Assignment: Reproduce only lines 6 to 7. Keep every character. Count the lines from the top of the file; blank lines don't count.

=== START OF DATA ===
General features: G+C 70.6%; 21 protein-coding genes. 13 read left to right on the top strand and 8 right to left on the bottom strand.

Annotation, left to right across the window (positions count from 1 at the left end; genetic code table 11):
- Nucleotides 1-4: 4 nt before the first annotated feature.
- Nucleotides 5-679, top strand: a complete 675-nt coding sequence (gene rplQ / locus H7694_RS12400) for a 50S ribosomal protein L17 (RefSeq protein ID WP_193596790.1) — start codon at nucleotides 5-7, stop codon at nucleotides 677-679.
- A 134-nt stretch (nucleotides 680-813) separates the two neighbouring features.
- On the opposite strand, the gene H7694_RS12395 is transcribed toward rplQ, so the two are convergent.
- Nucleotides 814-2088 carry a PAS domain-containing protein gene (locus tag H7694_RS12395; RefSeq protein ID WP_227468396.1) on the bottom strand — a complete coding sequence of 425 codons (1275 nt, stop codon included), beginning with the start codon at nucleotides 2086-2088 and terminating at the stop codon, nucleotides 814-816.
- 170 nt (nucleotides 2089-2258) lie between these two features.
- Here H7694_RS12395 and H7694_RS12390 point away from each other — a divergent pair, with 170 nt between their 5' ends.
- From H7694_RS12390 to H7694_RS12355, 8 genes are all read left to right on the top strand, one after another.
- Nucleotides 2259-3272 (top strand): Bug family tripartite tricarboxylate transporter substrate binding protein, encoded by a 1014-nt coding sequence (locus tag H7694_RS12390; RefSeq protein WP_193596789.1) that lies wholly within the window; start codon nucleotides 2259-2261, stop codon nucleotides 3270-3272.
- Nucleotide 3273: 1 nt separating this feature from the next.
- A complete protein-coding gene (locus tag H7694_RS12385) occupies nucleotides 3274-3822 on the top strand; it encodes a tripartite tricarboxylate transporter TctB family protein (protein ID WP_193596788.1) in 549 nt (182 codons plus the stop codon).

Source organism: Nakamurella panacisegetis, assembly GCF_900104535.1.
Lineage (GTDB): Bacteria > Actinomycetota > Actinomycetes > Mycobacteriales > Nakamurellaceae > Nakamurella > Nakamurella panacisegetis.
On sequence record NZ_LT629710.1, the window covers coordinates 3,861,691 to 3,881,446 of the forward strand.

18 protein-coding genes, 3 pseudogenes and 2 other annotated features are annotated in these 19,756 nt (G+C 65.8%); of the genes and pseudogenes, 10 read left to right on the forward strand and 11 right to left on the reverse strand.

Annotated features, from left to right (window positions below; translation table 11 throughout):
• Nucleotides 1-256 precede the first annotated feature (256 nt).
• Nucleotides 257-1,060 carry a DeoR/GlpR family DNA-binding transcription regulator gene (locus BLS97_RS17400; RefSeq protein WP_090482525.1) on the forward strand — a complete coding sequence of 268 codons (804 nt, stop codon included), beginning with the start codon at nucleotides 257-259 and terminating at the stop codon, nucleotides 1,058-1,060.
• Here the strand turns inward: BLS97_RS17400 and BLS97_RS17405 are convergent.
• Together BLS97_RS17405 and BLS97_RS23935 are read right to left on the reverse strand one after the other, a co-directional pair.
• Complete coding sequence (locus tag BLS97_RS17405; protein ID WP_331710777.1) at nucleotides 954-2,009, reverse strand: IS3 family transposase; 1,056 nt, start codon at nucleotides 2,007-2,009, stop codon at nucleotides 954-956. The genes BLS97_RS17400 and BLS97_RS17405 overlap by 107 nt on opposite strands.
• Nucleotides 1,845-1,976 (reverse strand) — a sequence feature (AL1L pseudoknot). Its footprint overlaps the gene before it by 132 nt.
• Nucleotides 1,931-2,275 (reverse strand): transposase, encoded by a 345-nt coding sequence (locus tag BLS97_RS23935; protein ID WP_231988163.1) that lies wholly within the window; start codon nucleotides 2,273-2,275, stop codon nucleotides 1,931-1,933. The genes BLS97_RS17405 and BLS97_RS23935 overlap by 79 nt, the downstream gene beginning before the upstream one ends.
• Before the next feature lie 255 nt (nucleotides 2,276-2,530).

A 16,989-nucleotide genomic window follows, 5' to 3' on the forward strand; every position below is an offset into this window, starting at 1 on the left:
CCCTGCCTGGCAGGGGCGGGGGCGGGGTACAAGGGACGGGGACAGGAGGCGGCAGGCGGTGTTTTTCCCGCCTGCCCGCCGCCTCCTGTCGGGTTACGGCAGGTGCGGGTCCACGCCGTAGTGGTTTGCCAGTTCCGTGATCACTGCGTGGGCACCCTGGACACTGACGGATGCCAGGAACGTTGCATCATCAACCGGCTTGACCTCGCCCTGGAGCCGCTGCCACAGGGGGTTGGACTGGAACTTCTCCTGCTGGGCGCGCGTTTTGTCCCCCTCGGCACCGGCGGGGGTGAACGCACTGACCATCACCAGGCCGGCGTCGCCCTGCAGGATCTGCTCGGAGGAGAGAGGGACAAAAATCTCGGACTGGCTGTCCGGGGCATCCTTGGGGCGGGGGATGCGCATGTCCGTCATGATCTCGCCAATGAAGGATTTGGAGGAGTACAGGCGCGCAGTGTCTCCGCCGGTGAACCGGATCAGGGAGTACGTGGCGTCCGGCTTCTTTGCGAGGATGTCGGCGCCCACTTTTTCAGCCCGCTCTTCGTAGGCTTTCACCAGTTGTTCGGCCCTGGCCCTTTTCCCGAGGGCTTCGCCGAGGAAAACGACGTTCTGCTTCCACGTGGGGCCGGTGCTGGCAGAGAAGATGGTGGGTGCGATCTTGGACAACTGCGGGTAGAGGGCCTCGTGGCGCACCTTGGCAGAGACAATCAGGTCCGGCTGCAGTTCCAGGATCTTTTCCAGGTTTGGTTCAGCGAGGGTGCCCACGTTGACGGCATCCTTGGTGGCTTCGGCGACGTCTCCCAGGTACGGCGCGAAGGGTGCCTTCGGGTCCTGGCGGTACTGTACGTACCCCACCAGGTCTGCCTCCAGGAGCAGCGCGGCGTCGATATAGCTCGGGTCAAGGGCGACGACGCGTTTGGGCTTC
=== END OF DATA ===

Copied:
- On the opposite strand, the gene H7694_RS12395 is transcribed toward rplQ, so the two are convergent.
- Nucleotides 814-2088 carry a PAS domain-containing protein gene (locus tag H7694_RS12395; RefSeq protein ID WP_227468396.1) on the bottom strand — a complete coding sequence of 425 codons (1275 nt, stop codon included), beginning with the start codon at nucleotides 2086-2088 and terminating at the stop codon, nucleotides 814-816.